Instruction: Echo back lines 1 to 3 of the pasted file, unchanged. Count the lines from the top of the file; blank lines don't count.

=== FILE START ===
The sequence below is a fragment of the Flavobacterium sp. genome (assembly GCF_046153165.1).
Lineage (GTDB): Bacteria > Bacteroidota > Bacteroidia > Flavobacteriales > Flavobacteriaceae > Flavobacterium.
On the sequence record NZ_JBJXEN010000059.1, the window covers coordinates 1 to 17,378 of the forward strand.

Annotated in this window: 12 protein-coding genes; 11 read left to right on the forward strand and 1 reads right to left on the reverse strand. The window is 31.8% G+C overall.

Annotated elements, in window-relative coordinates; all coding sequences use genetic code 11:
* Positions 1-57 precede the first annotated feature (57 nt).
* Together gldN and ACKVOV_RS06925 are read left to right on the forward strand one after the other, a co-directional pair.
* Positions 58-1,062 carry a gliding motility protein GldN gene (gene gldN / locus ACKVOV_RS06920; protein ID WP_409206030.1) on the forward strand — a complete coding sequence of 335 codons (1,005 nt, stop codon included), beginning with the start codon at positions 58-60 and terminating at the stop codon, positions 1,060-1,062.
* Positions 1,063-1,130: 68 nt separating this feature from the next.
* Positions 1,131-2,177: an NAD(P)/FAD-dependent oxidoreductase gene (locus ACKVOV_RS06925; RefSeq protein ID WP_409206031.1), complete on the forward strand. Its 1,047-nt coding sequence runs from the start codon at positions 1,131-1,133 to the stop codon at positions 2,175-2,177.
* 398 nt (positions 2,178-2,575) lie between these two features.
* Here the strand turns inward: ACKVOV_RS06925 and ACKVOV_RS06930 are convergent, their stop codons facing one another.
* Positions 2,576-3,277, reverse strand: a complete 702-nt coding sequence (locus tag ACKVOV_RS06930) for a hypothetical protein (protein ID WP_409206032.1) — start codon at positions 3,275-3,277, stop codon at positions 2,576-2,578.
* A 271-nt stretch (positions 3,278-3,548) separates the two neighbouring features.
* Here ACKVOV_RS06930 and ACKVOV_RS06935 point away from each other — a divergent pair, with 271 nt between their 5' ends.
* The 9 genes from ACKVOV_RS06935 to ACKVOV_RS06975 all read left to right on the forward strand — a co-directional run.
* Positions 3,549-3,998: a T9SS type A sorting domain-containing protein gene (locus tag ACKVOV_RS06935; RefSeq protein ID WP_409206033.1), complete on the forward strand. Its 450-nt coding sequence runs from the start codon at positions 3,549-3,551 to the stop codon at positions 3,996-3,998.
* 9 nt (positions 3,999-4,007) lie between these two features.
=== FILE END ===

The sequence below is a fragment of the Flavobacterium sp. genome (assembly GCF_046153165.1).
Lineage (GTDB): Bacteria > Bacteroidota > Bacteroidia > Flavobacteriales > Flavobacteriaceae > Flavobacterium.
On the sequence record NZ_JBJXEN010000059.1, the window covers coordinates 1 to 17,378 of the forward strand.